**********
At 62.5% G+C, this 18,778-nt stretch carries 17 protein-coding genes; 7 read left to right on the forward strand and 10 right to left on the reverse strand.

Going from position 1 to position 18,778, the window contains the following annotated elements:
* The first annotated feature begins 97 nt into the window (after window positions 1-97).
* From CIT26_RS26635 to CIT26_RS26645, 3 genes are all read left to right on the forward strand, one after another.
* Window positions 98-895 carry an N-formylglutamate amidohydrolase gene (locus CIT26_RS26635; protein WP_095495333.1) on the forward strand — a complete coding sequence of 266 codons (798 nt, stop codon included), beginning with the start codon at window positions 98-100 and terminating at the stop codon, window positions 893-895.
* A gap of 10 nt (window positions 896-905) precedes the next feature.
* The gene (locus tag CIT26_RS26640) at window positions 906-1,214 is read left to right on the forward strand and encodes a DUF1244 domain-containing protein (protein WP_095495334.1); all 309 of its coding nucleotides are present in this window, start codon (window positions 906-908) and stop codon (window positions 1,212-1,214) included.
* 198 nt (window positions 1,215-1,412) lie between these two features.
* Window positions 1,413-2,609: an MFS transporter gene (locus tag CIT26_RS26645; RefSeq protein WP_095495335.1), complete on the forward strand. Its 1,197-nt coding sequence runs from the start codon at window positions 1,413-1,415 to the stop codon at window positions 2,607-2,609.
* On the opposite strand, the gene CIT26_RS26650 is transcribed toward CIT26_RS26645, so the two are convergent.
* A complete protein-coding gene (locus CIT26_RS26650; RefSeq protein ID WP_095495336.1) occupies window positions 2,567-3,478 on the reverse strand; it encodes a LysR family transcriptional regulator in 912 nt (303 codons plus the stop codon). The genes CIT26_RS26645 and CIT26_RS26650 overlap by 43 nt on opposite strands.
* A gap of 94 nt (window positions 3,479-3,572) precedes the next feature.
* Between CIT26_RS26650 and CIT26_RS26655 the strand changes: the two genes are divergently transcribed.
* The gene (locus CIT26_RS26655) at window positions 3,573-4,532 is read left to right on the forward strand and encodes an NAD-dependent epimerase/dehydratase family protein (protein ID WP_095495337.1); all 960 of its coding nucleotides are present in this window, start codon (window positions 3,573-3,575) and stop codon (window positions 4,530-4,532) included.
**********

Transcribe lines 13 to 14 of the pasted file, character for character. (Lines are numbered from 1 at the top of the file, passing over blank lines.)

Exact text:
* Between CIT26_RS26650 and CIT26_RS26655 the strand changes: the two genes are divergently transcribed.
* The gene (locus CIT26_RS26655) at window positions 3,573-4,532 is read left to right on the forward strand and encodes an NAD-dependent epimerase/dehydratase family protein (protein ID WP_095495337.1); all 960 of its coding nucleotides are present in this window, start codon (window positions 3,573-3,575) and stop codon (window positions 4,530-4,532) included.